There are five questions all good board members should know and ask concerning data storage and disaster recovery. Gartner says that 60% of the companies that lose their data are not in business after five years. That should be reason enough to make sure your board members ask the following:
1. What is the company’s RTO?
RTO stands for “recover time objective.” It is the time for a business process to be restored after a disruption. Is it minutes, hours, or days?
2. What is the RTO needed by the company?
The RTO will dictate the type of service needed. A comprehensive service that covers all the bases is essential.
3. Is there a written plan?
A printed copy should be kept off-site in the event a disaster affects the physical location of the company.
4. Who is responsible at the company for making sure the data storage and disaster recovery plan is being followed?
Selecting someone to manage to the plan is vital to ensuring things go smoothly when something goes wrong. Assigning a person to be in charge of the plan after a disaster is, “too little, too late.”
5. Is it being outsourced to a reputable firm?
Many companies claim they can handle your data storage and disaster recovery needs, but how do you know they are legitimate? Some important questions to be addressed when selecting a vendor include:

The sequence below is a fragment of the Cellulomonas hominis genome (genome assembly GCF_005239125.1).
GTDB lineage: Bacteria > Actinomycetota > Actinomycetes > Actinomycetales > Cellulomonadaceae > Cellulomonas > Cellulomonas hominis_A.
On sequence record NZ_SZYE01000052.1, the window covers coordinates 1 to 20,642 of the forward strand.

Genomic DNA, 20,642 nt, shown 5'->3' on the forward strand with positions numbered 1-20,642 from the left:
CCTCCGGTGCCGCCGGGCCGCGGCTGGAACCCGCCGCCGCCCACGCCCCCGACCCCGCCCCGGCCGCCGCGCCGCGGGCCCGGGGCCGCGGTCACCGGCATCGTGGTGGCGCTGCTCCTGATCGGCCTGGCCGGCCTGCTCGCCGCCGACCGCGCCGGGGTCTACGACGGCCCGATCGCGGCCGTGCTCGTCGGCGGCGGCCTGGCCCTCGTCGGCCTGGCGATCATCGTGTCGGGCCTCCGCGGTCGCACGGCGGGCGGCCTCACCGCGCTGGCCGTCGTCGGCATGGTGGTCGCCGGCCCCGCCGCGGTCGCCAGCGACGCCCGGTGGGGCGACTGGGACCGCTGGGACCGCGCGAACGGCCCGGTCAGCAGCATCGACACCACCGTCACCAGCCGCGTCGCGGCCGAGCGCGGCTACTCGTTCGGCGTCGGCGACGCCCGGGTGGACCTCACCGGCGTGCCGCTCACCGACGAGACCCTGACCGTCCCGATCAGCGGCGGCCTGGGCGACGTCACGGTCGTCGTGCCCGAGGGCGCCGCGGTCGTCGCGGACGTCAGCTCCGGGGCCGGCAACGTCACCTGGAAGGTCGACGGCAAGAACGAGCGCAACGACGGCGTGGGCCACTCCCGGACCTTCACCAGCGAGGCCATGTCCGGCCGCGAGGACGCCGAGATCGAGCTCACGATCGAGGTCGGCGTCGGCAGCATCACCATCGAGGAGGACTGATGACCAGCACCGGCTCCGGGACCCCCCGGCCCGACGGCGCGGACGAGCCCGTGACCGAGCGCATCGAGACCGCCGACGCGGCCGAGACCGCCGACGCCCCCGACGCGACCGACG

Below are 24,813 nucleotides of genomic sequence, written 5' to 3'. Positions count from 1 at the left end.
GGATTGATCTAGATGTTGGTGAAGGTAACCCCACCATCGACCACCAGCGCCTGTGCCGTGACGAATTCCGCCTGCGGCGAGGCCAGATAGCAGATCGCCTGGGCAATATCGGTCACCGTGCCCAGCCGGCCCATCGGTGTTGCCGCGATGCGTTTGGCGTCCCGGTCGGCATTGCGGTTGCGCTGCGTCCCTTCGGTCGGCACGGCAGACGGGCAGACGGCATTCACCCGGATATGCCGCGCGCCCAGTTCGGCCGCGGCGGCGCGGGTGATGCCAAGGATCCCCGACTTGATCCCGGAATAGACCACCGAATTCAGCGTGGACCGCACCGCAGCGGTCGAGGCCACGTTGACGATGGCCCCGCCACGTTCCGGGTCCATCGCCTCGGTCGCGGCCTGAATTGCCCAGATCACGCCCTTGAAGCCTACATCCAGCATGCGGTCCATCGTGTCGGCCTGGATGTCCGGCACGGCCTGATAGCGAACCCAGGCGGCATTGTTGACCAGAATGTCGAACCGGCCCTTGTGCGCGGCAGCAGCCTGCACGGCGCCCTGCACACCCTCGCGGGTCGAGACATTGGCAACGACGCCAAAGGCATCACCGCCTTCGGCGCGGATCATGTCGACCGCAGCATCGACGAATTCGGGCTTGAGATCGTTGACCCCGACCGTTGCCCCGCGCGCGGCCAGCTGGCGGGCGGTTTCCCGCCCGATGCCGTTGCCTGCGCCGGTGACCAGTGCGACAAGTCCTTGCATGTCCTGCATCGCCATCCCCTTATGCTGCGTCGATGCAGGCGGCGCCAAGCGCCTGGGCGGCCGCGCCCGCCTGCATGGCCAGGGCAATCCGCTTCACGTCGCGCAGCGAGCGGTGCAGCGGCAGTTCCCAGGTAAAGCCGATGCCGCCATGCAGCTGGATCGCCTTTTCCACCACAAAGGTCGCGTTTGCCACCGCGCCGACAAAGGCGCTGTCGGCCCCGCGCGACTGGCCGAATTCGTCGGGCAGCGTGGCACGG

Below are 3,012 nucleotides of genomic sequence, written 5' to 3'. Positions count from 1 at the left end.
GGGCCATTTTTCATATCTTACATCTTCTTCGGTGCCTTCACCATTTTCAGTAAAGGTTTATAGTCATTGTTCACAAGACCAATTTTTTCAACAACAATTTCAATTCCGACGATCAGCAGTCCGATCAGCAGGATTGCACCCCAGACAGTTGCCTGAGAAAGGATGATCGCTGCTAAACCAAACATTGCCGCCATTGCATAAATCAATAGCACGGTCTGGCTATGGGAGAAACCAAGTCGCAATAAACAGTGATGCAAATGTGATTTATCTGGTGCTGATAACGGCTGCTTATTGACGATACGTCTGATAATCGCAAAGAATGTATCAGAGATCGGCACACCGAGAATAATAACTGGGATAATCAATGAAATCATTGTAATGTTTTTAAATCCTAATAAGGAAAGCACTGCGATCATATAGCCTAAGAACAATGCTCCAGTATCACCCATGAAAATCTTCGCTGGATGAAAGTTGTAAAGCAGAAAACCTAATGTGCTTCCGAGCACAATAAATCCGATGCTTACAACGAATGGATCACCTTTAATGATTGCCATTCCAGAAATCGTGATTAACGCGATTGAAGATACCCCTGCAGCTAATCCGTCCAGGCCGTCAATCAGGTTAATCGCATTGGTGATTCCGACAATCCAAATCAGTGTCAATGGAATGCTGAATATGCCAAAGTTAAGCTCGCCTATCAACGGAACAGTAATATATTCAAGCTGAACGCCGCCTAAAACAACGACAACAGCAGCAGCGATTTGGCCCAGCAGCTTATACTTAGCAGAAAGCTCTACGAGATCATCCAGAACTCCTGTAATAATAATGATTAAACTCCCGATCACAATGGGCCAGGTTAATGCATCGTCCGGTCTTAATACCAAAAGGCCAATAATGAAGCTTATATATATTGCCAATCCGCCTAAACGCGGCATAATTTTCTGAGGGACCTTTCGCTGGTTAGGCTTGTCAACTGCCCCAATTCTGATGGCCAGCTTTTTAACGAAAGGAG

- Is the company financially strong?
- How many actual restores has the company successfully completed?
- How many restore tests are done per year?
- Who are the company’s customers and what do the say about the company?
- How does the firm backup the customers’ data and what is the RTO for the firm?
Takeaway: Make data storage and disaster recovery a board agenda item
Every board should have a board member who has been in the data storage and disaster recovery business and is knowledgeable in those areas. Otherwise, the company could be in jeopardy of losing its data if an emergency arises. And more importantly, it could put the company at risk of going out of business.
Common mistakes uneducated boards make is the creation and implementation of a data storage and disaster recovery process that doesn’t work. Some of the most common problems include:
- Wrong type of service.
- Wrong plan or no plan.
- A resource that cannot perform.
- No testing of backup at periodic intervals.
Don’t let either the board or the company risk the health of the business by not properly addressing their data storage and disaster recovery needs.
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